Saturday, January 23, 2010
HAITI'S UNNATURAL DISASTER
100+ Katrinas on Our Doorstep PART ONE: "FLASHBACK" James S. Henry
HAITI'S UNNATURAL DISASTER
-- Michael Rose (c) 2004
--FDR, Foreign Affairs, VI, 584, 1928
Less than 90 minutes by air southeast of Miami, Haiti's 10.1 million people are enduring the hell-on-earth created by the 7.0 Mw, 35-second earthquake that struck Port-au-Prince on Tuesday January 12th. This was by far the largest disaster in the Western Hemisphere since Columbus brought slavery, smallpox, and Christianity to Hispaniola in the 15th century.
It was not only one of the ten most lethal earthquakes ever, but also by far the most destructive ever, per unit of intensity. Many other more severe earthquakes have occurred in major urban areas in developing countries like Mexico and Iran without producing nearly so many casualties -- at last count, at least 150,000 dead and several hundred thousand injured.
This provides a clue to the fact that, as we'll explore in this series, there really was nothing "natural" at all about the Haitian earthquake disaster at all -- or, for that matter, about the thousands of lives that were unnecessarily lost to hurricanes and floods in Haiti in 2008, 2005, 2004, 1998, 1994, 1963, and 1954.
In reality, as this long series of excessively-costly disasters suggests, most of this suffering was avoidable and even predictable. The poverty, inequality, excessive urbanization, landlessness, and poor construction that contributed to it were greatly aggravated by decades -- centuries, in fact -- of a Gordian "social knot."
This involved a perverse combination of lousy government, long-standing class war between the dominant French-speaking "milat" elite and the Creole-speaking descendents of "bossales," an agricultural system that fostered very low productivity and high rates of deforestation.
On top of these domestic factors there has also been a seemingly endless supply of counterproductive foreign interference. Much of this was conducted with rapacious motives that were barely disguised, if at all. But much of it was also conducted, as Graham Greene -- a Haiti devotee -- used to say, with the very best motives.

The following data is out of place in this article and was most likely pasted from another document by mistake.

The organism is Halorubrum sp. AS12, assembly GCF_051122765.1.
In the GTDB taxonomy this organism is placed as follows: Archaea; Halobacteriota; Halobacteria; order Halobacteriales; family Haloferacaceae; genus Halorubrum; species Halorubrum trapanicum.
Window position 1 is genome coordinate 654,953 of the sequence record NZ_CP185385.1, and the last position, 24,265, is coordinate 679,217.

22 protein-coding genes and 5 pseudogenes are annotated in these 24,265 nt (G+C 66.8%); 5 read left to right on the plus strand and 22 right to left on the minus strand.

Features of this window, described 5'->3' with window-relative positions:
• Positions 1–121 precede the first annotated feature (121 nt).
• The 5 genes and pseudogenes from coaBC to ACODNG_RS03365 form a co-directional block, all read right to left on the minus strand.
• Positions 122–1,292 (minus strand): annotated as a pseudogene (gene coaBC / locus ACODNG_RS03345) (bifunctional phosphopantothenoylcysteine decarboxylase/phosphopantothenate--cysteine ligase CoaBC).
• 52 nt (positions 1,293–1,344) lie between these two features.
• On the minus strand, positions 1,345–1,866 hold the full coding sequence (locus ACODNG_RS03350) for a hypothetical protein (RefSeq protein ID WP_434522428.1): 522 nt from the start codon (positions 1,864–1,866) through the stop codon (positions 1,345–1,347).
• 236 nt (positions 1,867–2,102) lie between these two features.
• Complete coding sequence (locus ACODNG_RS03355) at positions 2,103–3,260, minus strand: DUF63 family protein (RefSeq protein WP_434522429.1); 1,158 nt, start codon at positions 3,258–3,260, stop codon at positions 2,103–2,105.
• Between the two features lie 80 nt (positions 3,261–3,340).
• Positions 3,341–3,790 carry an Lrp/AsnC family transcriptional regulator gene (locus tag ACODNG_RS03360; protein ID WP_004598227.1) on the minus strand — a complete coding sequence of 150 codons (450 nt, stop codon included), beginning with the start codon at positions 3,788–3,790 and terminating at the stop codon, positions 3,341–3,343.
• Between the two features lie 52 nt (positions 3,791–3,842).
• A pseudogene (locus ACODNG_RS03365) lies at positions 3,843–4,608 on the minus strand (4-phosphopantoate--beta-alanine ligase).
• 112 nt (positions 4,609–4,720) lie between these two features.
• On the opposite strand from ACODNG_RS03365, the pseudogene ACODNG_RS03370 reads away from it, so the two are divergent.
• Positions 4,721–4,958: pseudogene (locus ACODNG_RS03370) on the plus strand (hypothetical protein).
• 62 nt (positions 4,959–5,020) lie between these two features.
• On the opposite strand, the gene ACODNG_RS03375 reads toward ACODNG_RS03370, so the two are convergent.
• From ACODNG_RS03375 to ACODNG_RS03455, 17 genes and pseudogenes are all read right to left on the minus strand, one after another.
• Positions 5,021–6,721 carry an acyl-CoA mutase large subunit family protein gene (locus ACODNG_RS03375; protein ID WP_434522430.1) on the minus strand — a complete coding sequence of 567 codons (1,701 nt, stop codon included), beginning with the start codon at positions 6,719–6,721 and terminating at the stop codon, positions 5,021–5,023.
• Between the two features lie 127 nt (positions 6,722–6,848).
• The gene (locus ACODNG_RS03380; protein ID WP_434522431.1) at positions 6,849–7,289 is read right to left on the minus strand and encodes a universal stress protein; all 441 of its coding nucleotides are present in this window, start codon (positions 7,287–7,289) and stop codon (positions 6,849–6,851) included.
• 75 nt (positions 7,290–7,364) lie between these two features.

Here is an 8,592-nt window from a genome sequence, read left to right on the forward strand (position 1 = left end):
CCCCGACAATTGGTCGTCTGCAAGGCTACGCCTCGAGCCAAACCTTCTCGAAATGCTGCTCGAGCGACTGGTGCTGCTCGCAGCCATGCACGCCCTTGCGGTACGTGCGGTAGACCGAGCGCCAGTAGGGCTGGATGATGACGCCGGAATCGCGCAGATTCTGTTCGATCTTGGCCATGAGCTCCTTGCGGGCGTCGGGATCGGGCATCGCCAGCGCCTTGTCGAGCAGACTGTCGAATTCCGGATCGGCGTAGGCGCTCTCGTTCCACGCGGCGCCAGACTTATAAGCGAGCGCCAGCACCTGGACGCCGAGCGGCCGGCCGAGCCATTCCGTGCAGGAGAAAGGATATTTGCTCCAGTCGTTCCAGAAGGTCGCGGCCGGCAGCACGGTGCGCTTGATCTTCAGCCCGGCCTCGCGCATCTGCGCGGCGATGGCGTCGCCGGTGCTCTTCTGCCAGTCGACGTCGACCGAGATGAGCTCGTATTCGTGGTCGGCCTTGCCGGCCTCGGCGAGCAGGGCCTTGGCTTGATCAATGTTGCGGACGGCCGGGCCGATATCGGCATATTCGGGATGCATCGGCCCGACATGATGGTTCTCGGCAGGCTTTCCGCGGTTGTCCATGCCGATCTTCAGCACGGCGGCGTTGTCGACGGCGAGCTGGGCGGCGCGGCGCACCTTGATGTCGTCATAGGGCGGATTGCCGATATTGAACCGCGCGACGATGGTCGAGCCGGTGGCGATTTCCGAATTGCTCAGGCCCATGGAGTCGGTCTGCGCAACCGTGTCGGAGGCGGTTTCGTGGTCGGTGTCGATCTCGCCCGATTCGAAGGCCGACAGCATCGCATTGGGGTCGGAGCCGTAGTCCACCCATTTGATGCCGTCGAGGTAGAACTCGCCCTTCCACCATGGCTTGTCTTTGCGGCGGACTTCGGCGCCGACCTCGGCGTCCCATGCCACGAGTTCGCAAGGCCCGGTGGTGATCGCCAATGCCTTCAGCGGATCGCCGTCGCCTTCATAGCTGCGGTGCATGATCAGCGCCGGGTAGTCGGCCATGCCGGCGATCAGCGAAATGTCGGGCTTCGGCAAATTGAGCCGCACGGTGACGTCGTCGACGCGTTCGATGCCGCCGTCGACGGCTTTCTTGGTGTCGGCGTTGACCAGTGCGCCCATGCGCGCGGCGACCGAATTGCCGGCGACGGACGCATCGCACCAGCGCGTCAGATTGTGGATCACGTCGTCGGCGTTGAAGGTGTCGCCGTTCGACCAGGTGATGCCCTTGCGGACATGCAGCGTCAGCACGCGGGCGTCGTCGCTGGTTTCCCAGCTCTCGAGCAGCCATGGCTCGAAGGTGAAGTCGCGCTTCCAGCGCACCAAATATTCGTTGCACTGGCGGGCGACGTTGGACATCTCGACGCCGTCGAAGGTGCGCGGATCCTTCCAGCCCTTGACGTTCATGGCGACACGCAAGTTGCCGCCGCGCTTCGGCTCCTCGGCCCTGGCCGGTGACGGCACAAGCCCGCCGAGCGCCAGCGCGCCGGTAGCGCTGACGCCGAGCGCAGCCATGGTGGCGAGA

Finally, all the resulting squalor and ignorance proved to be a great Petri dish for the proliferation of a very colorful but ultimately quite fatalistic blend of voodoo and Catholicism. While it is right to be skeptical about indigenous culture as an "uncaused cause" of long-term backwardness, it is hard to deny that all this superstitious nonsense ever encouraged ordinary Haitians to believe they could be masters of their own destiny, rather than perpetual victims.
BREAKING THE CYCLE
Right now the focus of the world community is inevitably on disaster relief and fund raising. We'll examine the pathologies of this aid effort in Part Two. However, to achieve a sustained recovery, and avoid the perpetuation of Haiti's misery, it is already clear that Haitians will need to focus as quickly as possible on deeper issues.
Among other things, they have important national elections coming up as soon as late February 2010. A crucial test for the international community as well as the Haitian government will be to see to it that these elections are held, and are open to all parties -- including x President Aristide's LAVALAS.